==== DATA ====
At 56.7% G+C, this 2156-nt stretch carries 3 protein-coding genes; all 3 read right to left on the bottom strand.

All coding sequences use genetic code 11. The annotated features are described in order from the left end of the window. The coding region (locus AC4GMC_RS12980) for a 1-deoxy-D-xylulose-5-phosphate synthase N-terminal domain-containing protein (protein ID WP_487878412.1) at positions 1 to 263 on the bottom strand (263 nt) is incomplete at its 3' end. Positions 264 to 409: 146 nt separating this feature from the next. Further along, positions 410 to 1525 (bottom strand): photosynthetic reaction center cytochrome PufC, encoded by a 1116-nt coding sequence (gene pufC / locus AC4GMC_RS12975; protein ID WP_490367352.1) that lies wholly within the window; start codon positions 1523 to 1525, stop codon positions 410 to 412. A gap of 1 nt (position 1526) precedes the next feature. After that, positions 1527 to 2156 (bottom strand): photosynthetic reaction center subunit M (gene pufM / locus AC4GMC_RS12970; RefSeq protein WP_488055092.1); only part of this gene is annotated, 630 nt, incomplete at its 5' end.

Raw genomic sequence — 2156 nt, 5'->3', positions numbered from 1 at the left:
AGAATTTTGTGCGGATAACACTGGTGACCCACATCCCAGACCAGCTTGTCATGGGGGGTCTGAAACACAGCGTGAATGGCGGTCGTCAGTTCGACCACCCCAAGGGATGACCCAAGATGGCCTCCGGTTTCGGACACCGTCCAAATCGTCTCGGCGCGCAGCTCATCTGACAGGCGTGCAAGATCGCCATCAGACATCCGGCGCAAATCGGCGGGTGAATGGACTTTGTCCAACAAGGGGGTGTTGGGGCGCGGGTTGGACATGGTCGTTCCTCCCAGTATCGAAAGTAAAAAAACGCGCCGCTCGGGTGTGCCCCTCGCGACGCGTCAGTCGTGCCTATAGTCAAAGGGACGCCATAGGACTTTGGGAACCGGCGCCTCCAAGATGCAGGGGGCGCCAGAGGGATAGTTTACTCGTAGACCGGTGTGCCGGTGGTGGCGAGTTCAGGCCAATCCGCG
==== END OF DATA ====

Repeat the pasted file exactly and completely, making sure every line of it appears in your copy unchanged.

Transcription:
At 56.7% G+C, this 2156-nt stretch carries 3 protein-coding genes; all 3 read right to left on the bottom strand.

All coding sequences use genetic code 11. The annotated features are described in order from the left end of the window. The coding region (locus AC4GMC_RS12980) for a 1-deoxy-D-xylulose-5-phosphate synthase N-terminal domain-containing protein (protein ID WP_487878412.1) at positions 1 to 263 on the bottom strand (263 nt) is incomplete at its 3' end. Positions 264 to 409: 146 nt separating this feature from the next. Further along, positions 410 to 1525 (bottom strand): photosynthetic reaction center cytochrome PufC, encoded by a 1116-nt coding sequence (gene pufC / locus AC4GMC_RS12975; protein ID WP_490367352.1) that lies wholly within the window; start codon positions 1523 to 1525, stop codon positions 410 to 412. A gap of 1 nt (position 1526) precedes the next feature. After that, positions 1527 to 2156 (bottom strand): photosynthetic reaction center subunit M (gene pufM / locus AC4GMC_RS12970; RefSeq protein WP_488055092.1); only part of this gene is annotated, 630 nt, incomplete at its 5' end.

Raw genomic sequence — 2156 nt, 5'->3', positions numbered from 1 at the left:
AGAATTTTGTGCGGATAACACTGGTGACCCACATCCCAGACCAGCTTGTCATGGGGGGTCTGAAACACAGCGTGAATGGCGGTCGTCAGTTCGACCACCCCAAGGGATGACCCAAGATGGCCTCCGGTTTCGGACACCGTCCAAATCGTCTCGGCGCGCAGCTCATCTGACAGGCGTGCAAGATCGCCATCAGACATCCGGCGCAAATCGGCGGGTGAATGGACTTTGTCCAACAAGGGGGTGTTGGGGCGCGGGTTGGACATGGTCGTTCCTCCCAGTATCGAAAGTAAAAAAACGCGCCGCTCGGGTGTGCCCCTCGCGACGCGTCAGTCGTGCCTATAGTCAAAGGGACGCCATAGGACTTTGGGAACCGGCGCCTCCAAGATGCAGGGGGCGCCAGAGGGATAGTTTACTCGTAGACCGGTGTGCCGGTGGTGGCGAGTTCAGGCCAATCCGCG